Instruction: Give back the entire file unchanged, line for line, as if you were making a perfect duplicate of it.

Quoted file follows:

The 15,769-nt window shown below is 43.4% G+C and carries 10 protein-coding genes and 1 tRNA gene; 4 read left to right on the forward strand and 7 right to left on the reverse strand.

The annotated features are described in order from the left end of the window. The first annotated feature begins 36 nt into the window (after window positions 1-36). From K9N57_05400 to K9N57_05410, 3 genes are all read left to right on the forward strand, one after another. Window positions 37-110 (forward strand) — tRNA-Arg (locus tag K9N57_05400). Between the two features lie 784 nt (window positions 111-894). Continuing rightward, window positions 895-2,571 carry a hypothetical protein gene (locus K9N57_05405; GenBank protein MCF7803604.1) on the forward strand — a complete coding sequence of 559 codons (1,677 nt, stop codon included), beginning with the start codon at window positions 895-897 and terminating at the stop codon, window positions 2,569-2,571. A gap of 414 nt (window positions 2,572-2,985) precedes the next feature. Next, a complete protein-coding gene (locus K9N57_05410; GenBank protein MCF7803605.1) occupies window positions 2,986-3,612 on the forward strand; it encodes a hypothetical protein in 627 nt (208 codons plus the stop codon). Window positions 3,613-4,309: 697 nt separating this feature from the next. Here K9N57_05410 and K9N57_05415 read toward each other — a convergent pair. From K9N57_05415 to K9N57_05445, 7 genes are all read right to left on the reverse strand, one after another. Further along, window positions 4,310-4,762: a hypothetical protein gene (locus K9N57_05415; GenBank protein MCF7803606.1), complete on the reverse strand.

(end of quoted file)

The 15,769-nt window shown below is 43.4% G+C and carries 10 protein-coding genes and 1 tRNA gene; 4 read left to right on the forward strand and 7 right to left on the reverse strand.

The annotated features are described in order from the left end of the window. The first annotated feature begins 36 nt into the window (after window positions 1-36). From K9N57_05400 to K9N57_05410, 3 genes are all read left to right on the forward strand, one after another. Window positions 37-110 (forward strand) — tRNA-Arg (locus tag K9N57_05400). Between the two features lie 784 nt (window positions 111-894). Continuing rightward, window positions 895-2,571 carry a hypothetical protein gene (locus K9N57_05405; GenBank protein MCF7803604.1) on the forward strand — a complete coding sequence of 559 codons (1,677 nt, stop codon included), beginning with the start codon at window positions 895-897 and terminating at the stop codon, window positions 2,569-2,571. A gap of 414 nt (window positions 2,572-2,985) precedes the next feature. Next, a complete protein-coding gene (locus K9N57_05410; GenBank protein MCF7803605.1) occupies window positions 2,986-3,612 on the forward strand; it encodes a hypothetical protein in 627 nt (208 codons plus the stop codon). Window positions 3,613-4,309: 697 nt separating this feature from the next. Here K9N57_05410 and K9N57_05415 read toward each other — a convergent pair. From K9N57_05415 to K9N57_05445, 7 genes are all read right to left on the reverse strand, one after another. Further along, window positions 4,310-4,762: a hypothetical protein gene (locus K9N57_05415; GenBank protein MCF7803606.1), complete on the reverse strand.